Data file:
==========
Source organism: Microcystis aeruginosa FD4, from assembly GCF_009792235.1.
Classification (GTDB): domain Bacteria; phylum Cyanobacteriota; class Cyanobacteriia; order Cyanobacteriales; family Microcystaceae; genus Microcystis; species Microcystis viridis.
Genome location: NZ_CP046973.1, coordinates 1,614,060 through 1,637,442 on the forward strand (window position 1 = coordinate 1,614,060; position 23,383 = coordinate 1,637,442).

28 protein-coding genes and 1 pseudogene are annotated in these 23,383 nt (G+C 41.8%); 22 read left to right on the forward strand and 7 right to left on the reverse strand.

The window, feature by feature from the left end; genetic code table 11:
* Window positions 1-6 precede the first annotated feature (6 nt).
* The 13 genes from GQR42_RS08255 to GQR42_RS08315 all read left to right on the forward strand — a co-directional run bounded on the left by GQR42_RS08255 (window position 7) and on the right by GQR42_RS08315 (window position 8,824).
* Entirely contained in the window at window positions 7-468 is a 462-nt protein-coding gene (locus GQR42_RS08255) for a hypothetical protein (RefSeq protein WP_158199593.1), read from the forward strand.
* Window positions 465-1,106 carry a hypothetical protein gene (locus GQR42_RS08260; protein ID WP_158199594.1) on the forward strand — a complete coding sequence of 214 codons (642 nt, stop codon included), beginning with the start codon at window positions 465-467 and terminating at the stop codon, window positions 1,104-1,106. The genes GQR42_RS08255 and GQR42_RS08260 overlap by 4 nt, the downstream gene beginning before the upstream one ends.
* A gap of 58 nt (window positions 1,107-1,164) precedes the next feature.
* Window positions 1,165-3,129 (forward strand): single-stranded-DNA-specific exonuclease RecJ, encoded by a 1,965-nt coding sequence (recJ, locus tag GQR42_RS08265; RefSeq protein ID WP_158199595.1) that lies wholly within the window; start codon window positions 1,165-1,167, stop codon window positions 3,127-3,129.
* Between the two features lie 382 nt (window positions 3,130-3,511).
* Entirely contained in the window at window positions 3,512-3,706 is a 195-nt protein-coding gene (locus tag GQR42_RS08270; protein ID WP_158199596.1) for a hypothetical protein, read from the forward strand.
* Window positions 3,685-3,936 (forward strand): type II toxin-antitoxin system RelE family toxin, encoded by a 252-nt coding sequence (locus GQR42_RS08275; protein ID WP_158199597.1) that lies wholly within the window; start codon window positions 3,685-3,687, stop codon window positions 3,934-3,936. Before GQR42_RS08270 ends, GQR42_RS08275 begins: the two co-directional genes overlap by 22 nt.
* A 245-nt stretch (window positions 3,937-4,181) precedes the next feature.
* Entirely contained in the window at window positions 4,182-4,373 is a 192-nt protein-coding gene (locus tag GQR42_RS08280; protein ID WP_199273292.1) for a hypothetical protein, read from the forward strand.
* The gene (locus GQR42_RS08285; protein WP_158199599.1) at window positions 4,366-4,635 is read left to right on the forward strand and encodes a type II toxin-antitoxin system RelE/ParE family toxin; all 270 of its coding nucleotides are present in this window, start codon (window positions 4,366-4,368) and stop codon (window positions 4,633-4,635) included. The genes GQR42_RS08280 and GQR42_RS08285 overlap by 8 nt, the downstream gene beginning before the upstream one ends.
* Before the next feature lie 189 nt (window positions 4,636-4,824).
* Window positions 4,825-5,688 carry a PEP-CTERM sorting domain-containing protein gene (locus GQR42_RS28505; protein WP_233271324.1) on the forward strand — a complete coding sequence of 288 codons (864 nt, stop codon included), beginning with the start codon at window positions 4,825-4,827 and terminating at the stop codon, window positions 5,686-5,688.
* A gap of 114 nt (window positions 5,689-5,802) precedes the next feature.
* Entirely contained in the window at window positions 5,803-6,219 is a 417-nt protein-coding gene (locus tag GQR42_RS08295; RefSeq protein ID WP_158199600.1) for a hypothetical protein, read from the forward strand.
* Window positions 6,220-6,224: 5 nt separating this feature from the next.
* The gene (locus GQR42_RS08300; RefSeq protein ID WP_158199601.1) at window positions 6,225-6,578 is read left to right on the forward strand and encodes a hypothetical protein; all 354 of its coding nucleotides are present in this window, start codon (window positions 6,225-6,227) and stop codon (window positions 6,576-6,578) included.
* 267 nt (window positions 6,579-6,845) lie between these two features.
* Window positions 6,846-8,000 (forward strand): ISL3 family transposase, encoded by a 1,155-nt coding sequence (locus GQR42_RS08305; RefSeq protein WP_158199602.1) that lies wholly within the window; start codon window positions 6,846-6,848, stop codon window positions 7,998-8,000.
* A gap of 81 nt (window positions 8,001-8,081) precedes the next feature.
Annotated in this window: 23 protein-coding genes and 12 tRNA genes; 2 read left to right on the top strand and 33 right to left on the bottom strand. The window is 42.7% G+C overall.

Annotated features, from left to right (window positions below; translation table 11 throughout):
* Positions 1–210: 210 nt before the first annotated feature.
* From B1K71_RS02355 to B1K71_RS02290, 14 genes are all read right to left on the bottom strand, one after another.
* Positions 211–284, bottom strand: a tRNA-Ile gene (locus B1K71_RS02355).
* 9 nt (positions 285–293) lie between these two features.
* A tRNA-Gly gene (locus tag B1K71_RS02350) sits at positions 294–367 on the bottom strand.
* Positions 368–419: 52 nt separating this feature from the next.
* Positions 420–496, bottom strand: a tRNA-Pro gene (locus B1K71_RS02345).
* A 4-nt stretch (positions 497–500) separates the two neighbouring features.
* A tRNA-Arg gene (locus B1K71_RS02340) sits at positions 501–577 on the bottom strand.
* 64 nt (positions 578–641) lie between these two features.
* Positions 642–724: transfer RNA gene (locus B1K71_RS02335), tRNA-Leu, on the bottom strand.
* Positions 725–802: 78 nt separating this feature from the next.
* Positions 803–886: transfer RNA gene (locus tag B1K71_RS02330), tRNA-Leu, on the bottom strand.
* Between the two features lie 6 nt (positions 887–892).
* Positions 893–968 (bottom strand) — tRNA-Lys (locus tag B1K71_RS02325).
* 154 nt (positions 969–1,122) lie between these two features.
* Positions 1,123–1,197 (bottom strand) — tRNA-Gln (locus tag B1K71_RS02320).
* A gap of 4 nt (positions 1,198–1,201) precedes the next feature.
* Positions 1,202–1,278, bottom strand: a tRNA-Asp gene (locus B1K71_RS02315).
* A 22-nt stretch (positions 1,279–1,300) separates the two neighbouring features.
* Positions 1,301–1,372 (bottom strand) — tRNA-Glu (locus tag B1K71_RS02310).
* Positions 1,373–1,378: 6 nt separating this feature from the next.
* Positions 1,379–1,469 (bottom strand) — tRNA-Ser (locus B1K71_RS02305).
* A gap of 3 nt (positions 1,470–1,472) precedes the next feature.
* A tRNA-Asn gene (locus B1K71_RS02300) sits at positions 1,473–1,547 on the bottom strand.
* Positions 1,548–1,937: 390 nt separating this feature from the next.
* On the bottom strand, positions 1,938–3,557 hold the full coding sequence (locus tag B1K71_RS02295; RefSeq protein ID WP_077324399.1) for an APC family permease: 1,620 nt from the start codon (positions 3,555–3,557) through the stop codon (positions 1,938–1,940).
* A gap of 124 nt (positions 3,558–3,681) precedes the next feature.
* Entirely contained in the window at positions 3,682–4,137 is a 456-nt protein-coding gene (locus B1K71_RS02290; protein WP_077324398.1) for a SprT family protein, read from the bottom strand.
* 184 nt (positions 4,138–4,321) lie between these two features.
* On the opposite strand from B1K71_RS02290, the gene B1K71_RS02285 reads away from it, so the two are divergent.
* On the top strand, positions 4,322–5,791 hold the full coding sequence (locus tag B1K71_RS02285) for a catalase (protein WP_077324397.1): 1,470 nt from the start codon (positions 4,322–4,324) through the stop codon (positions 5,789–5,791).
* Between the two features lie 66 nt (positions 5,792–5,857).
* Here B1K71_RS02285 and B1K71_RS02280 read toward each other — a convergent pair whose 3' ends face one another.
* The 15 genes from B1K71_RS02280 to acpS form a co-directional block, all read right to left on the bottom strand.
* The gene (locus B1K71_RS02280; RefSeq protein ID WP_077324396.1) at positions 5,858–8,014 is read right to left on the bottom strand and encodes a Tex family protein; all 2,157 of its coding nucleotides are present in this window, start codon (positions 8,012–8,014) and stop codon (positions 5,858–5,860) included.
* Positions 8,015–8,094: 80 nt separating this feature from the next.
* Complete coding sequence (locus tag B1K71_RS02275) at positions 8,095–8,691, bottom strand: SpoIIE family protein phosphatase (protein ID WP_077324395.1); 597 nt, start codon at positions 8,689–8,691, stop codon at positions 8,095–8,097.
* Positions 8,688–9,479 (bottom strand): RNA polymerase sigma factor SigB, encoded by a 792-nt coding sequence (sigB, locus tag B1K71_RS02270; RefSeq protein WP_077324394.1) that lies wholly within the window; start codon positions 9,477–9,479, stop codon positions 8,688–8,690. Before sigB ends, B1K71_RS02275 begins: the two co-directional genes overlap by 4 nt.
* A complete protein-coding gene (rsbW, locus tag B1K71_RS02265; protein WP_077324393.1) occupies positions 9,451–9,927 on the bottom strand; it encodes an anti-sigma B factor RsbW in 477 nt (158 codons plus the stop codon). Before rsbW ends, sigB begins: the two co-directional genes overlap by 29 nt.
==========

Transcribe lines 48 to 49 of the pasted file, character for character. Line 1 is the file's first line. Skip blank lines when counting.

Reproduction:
* A 22-nt stretch (positions 1,279–1,300) separates the two neighbouring features.
* Positions 1,301–1,372 (bottom strand) — tRNA-Glu (locus tag B1K71_RS02310).